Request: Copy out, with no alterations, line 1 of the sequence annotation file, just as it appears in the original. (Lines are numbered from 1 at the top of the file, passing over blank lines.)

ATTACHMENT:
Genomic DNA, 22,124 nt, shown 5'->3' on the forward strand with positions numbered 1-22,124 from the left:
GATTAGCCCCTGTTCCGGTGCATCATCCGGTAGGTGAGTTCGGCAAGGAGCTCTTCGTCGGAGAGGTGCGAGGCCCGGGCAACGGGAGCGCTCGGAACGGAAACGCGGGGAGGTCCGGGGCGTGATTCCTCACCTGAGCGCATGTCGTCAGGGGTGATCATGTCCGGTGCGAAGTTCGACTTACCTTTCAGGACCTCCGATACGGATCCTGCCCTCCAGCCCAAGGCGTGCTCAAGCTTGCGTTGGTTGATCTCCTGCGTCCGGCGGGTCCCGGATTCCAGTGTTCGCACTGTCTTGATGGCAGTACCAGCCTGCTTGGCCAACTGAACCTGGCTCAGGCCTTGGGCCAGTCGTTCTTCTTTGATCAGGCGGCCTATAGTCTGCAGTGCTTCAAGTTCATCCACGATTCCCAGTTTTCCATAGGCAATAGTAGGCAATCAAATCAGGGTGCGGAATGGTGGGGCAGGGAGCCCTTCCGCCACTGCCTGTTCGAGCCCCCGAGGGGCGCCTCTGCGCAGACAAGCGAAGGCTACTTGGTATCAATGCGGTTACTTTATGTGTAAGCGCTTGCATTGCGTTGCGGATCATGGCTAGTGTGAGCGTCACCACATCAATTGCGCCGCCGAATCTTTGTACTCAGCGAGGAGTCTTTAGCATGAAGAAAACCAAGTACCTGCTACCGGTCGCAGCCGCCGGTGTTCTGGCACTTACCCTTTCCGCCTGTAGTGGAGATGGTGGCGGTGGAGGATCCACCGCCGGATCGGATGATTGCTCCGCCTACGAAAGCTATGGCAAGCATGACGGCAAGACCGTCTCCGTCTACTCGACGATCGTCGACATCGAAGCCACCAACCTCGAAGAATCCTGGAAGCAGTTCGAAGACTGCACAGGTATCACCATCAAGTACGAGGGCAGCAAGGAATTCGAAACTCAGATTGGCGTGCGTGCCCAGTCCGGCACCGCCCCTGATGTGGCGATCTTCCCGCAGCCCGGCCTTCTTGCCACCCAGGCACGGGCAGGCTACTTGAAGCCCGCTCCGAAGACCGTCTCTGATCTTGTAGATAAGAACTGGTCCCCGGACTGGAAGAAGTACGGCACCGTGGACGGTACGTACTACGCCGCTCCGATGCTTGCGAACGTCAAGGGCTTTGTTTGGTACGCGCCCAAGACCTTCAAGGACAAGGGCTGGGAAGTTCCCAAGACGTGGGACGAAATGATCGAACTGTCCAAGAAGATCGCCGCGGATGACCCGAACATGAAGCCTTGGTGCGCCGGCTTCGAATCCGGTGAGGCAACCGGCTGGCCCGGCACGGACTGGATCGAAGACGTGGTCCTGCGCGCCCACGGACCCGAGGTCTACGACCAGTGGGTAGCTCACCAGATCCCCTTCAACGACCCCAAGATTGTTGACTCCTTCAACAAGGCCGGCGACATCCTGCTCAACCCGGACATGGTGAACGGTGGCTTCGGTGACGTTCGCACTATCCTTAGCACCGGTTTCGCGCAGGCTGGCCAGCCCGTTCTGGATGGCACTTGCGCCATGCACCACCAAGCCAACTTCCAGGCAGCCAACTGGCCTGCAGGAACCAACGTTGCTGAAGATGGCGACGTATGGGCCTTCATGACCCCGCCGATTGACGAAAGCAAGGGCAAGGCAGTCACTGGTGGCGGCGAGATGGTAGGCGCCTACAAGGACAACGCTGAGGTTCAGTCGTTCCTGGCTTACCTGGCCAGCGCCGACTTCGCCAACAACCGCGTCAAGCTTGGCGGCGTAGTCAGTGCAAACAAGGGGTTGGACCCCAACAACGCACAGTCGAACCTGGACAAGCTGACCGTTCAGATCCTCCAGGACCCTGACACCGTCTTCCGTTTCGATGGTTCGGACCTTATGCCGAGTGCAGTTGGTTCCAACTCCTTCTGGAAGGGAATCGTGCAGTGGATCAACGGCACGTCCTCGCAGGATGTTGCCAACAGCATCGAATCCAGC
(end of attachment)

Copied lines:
Genomic DNA, 22,124 nt, shown 5'->3' on the forward strand with positions numbered 1-22,124 from the left: